President's View

North America — last stand for an independent bar?

by Howard R. Berge, QC

At the Commonwealth Law Conference in Melbourne this past April, Executive Director Jim Matkin and I observed what can only be described as the precipitous decline of the common law and of the independence of the legal profession.

Governments of every Australian state and of New Zealand have set up commissions to oversee and review discipline decisions of law societies. The Tasmanian Attorney General intends to take over the investigation of complaints and lawyer discipline completely. The New South Wales government has given the 18,000-member Law Society until next July to separate its regulatory and member service functions so that the latter can be delivered on a voluntary basis. (It would be speculative to suggest that this is a precursor to taking over the discipline function completely but it would, in effect, result in a non-compulsory CBA-like function.) The Law Society of Queensland was recently dealt a serious blow as the state government moved to transfer the Society's investigatory and prosecutorial role in lawyer discipline to a new Legal Services Commission.

In each case the story is different, but some underlying themes emerge. In Queensland, controversy erupted over the Law Society's handling of complaints, especially in relation to one law firm, which prompted the state government to bring in reforms under the banner of public accountability. All of this speaks to the need for law societies to behave in a manner beyond reproach and also to defend the principle of self-regulation with conviction and integrity. Without question, our work as a Law Society must be shown as serving the public interest - our primary statutory mandate - and not our own interests as lawyers. This is fundamental to preserving public confidence in professional self-regulation.

While we traditionally have taken comfort in our common law roots as a profession, United Kingdom barristers and solicitors have not in fact fared much better than their counterparts "down under" in maintaining professional independence, and are subject to similar state review mechanisms. On another front, they face the threat of losing the common law system itself, as the UK joins with the European Community. There appears to be no discernible outcry over the gradual displacement of the adversarial system by the inquisitorial model and no deep examination of the safeguards necessary in such a transition. Where are the lawyers at this critical juncture? Here is a taste of coming changes in the United Kingdom:

  • removal of the requirements of evidence, hearings and appeal procedures in extradition;
  • relaxation on rules against hearsay in criminal cases;
  • abolition of trial by jury in some cases, such as in serious fraud and complex cases;
  • abolition of habeus corpus, allowing remands in custody without charges;
  • removal of proof "beyond a reasonable doubt;"
  • removal of necessity to prove intent in certain classes of fraud.

It appears that our best hope of preserving fundamental legal protections in the criminal law and in legal processes in Canada, and of reclaiming them for the non-EU Commonwealth countries, is to ally ourselves in some manner with the United States.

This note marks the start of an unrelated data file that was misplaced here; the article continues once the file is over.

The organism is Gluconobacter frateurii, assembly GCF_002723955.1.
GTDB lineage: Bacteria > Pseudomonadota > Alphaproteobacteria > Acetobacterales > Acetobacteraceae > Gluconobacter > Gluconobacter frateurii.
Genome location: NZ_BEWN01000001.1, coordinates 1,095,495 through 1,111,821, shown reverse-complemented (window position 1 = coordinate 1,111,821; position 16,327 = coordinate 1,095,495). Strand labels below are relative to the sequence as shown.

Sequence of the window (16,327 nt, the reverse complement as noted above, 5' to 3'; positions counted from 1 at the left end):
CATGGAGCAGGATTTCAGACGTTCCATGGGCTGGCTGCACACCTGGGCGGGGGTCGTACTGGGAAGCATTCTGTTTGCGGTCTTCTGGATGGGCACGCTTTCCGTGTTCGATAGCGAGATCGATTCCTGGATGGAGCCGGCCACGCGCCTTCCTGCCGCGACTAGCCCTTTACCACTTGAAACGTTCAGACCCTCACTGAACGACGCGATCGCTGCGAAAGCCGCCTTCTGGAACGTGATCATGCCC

The Supreme Court of Canada has described the profession's independence from the state as "one of the hallmarks of a free society." I believe that, in the United States, as here, independence of the legal profession is a constitutionally protected value. This is not for the benefit of lawyers, but their clients. A cornerstone of our justice system is that people facing prosecution by the state can have faith in the independence of the judges as decision-makers and in the independence of their lawyers to defend their legal rights.

To begin these discussions, the Executive Director and I, and possibly our Vice-Presidents, will attend the American Bar Association meeting in August. We believe that a number of elected and executive officers of the Australian states and of New Zealand will also be at that meeting.

Our Law Society is well positioned to open up this dialogue. We recently led in a court challenge on federal proceeds of crime legislation, to prevent infringement of solicitor-client privilege, and on the government's unilateral closing of provincial courthouses, to protect the independence of the judiciary. Given the developments we now see on an international front, it is clear our vigilance is necessary and may encourage other law societies and state bar associations out of passivity.

This is not to say that law societies should be immune from criticism or that we should resist reform. Quite the contrary. We need to continually renew public trust in the legal profession, such as by demonstrating the fairness and transparency of our standards and regulatory processes (see, for example, our recently expanded discipline disclosure rules detailed later in this Bulletin). And it would be foolish not to acknowledge that some provincial initiatives, such as the appointment of lay Benchers, have benefited our profession.

But some of the changes we are seeing in other Commonwealth countries go far beyond what is reasonable for public confidence - attacking the core of professional independence. If reform places lawyers under state control, that effectively sacrifices the right of clients to independent advice and representation. That is not reform that builds public confidence. It is time to take a stand.